LONG PLAYER OF THE DAY: Dälek, Abandoned Language

As we sit here stunned–more like numbed, actually–by the “Go team!” rhetoric behind Sarah Palin’s RNC speech last night, it’s no surprise that the self-titled office has had an end-of-days cloud hovering over it from the moment we all walked through the door. Seeing as we’re masochists and all, no one wanted to pick our morale up with pop music, either.

Quite the contrary. After all, nothing screams “situation normal, all fucked up” quite like today’s must-listen LP: Abandoned Language, a disasterpiece of black-hearted hip-hop as imagined by the Godflesh-gone-Bomb Squad duo Dälek. Beginning with a 10-minute (!) title track, this isn’t the difficult listen it should be, largely due to the effortless interplay between dälek the MC and his production partner Oktopus. Four full-lengths into a disorienting discography that includes collaborative splits with Kid 606, Faust and Techno Animal, the Newark-based duo has showed no signs of slowing down in their pursuit of post-apocalyptic rap music.

Not only that; time and time again, Dälek have proven themselves in the crowded, often-convoluted realms of drone and noise music–nasty, gnarly stuff that can be hard to swallow for people who could care less about what Wolf Eyes or Sunn O))) released this month. Which is why Abandoned Language is an engrossing experience, a pitch-dark journey into America’s underbelly rather than a ‘challenging’ chore. As horns swirl and charm snakes, as beats bump in the night along with wailing sirens and swooping strings, we’re left staring at our speakers in disbelief. Are things really that bad? Maybe. dälek certainly seems to think so, what with the way his punchy bits of resilient poetry (“gotta fight tanks with fists, son,” “turn that page motherfucker/’cuz your story’s all scripted/six hundred years/ain’t a fucking thing different”) fill in the pair’s wide open spaces.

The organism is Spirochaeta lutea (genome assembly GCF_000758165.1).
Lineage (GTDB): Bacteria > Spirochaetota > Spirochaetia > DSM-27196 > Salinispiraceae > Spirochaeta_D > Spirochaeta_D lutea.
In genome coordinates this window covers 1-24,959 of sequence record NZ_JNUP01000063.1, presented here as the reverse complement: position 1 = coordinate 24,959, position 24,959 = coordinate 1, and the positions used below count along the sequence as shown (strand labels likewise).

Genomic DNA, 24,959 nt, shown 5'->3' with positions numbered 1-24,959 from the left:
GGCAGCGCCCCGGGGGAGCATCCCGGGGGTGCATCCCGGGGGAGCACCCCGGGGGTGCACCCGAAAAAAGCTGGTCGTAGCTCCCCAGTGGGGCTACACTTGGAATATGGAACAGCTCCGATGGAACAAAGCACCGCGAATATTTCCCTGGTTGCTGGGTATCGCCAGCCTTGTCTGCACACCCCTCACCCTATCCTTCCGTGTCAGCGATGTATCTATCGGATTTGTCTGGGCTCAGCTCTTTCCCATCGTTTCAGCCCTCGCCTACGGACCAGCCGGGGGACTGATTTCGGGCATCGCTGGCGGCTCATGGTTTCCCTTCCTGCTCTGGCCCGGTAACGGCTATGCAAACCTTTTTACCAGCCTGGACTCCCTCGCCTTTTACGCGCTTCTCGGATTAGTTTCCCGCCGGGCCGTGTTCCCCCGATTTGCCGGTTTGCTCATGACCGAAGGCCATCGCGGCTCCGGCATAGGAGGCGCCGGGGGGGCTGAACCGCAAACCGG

To top things off, Dälek knows their way around an instrumental, as epitomized by the nightmarish symphony of “Lynch,” a clear paean to the director’s waking dream narratives. Come to think of it, we suddenly feel much better about the State of Things now. All bets and gloves are off.



“Abandoned Language”




“Paragraph Relentless”